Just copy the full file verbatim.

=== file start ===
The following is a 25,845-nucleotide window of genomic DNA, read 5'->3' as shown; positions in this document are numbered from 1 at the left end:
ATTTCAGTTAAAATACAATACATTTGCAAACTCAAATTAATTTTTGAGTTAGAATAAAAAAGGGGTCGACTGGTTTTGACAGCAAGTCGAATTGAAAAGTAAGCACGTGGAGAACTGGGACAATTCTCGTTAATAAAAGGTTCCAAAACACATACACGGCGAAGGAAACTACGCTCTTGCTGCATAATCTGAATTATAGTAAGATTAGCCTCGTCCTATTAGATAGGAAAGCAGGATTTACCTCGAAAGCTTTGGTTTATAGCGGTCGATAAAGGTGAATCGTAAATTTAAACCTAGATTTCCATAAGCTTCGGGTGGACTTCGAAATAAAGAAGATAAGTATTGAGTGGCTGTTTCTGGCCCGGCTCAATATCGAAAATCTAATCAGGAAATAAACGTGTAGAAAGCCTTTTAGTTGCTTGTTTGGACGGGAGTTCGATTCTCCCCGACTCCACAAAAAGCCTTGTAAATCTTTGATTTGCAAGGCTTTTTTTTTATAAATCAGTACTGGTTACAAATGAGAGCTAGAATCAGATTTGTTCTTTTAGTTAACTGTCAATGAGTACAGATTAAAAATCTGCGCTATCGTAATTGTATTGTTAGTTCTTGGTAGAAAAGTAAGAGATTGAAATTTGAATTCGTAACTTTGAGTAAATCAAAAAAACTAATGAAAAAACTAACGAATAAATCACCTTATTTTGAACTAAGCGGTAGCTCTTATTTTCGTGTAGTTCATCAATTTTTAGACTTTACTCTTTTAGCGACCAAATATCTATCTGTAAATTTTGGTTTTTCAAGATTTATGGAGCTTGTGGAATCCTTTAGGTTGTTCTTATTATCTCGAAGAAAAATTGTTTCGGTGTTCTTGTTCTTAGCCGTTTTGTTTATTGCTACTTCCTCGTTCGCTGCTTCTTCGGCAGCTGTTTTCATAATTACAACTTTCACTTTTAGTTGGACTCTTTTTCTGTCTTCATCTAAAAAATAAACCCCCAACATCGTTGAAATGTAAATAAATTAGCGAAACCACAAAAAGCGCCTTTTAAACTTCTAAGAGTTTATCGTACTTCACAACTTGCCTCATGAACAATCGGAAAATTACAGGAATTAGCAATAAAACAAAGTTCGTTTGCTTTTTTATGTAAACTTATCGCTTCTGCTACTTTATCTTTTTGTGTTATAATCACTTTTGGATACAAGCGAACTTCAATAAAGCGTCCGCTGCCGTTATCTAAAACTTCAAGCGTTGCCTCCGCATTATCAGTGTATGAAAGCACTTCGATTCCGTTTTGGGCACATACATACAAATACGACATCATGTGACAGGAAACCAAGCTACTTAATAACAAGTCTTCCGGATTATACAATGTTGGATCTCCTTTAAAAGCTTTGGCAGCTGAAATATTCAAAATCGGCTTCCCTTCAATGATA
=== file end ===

The following is a 25,845-nucleotide window of genomic DNA, read 5'->3' as shown; positions in this document are numbered from 1 at the left end:
ATTTCAGTTAAAATACAATACATTTGCAAACTCAAATTAATTTTTGAGTTAGAATAAAAAAGGGGTCGACTGGTTTTGACAGCAAGTCGAATTGAAAAGTAAGCACGTGGAGAACTGGGACAATTCTCGTTAATAAAAGGTTCCAAAACACATACACGGCGAAGGAAACTACGCTCTTGCTGCATAATCTGAATTATAGTAAGATTAGCCTCGTCCTATTAGATAGGAAAGCAGGATTTACCTCGAAAGCTTTGGTTTATAGCGGTCGATAAAGGTGAATCGTAAATTTAAACCTAGATTTCCATAAGCTTCGGGTGGACTTCGAAATAAAGAAGATAAGTATTGAGTGGCTGTTTCTGGCCCGGCTCAATATCGAAAATCTAATCAGGAAATAAACGTGTAGAAAGCCTTTTAGTTGCTTGTTTGGACGGGAGTTCGATTCTCCCCGACTCCACAAAAAGCCTTGTAAATCTTTGATTTGCAAGGCTTTTTTTTTATAAATCAGTACTGGTTACAAATGAGAGCTAGAATCAGATTTGTTCTTTTAGTTAACTGTCAATGAGTACAGATTAAAAATCTGCGCTATCGTAATTGTATTGTTAGTTCTTGGTAGAAAAGTAAGAGATTGAAATTTGAATTCGTAACTTTGAGTAAATCAAAAAAACTAATGAAAAAACTAACGAATAAATCACCTTATTTTGAACTAAGCGGTAGCTCTTATTTTCGTGTAGTTCATCAATTTTTAGACTTTACTCTTTTAGCGACCAAATATCTATCTGTAAATTTTGGTTTTTCAAGATTTATGGAGCTTGTGGAATCCTTTAGGTTGTTCTTATTATCTCGAAGAAAAATTGTTTCGGTGTTCTTGTTCTTAGCCGTTTTGTTTATTGCTACTTCCTCGTTCGCTGCTTCTTCGGCAGCTGTTTTCATAATTACAACTTTCACTTTTAGTTGGACTCTTTTTCTGTCTTCATCTAAAAAATAAACCCCCAACATCGTTGAAATGTAAATAAATTAGCGAAACCACAAAAAGCGCCTTTTAAACTTCTAAGAGTTTATCGTACTTCACAACTTGCCTCATGAACAATCGGAAAATTACAGGAATTAGCAATAAAACAAAGTTCGTTTGCTTTTTTATGTAAACTTATCGCTTCTGCTACTTTATCTTTTTGTGTTATAATCACTTTTGGATACAAGCGAACTTCAATAAAGCGTCCGCTGCCGTTATCTAAAACTTCAAGCGTTGCCTCCGCATTATCAGTGTATGAAAGCACTTCGATTCCGTTTTGGGCACATACATACAAATACGACATCATGTGACAGGAAACCAAGCTACTTAATAACAAGTCTTCCGGATTATACAATGTTGGATCTCCTTTAAAAGCTTTGGCAGCTGAAATATTCAAAATCGGCTTCCCTTCAATGATA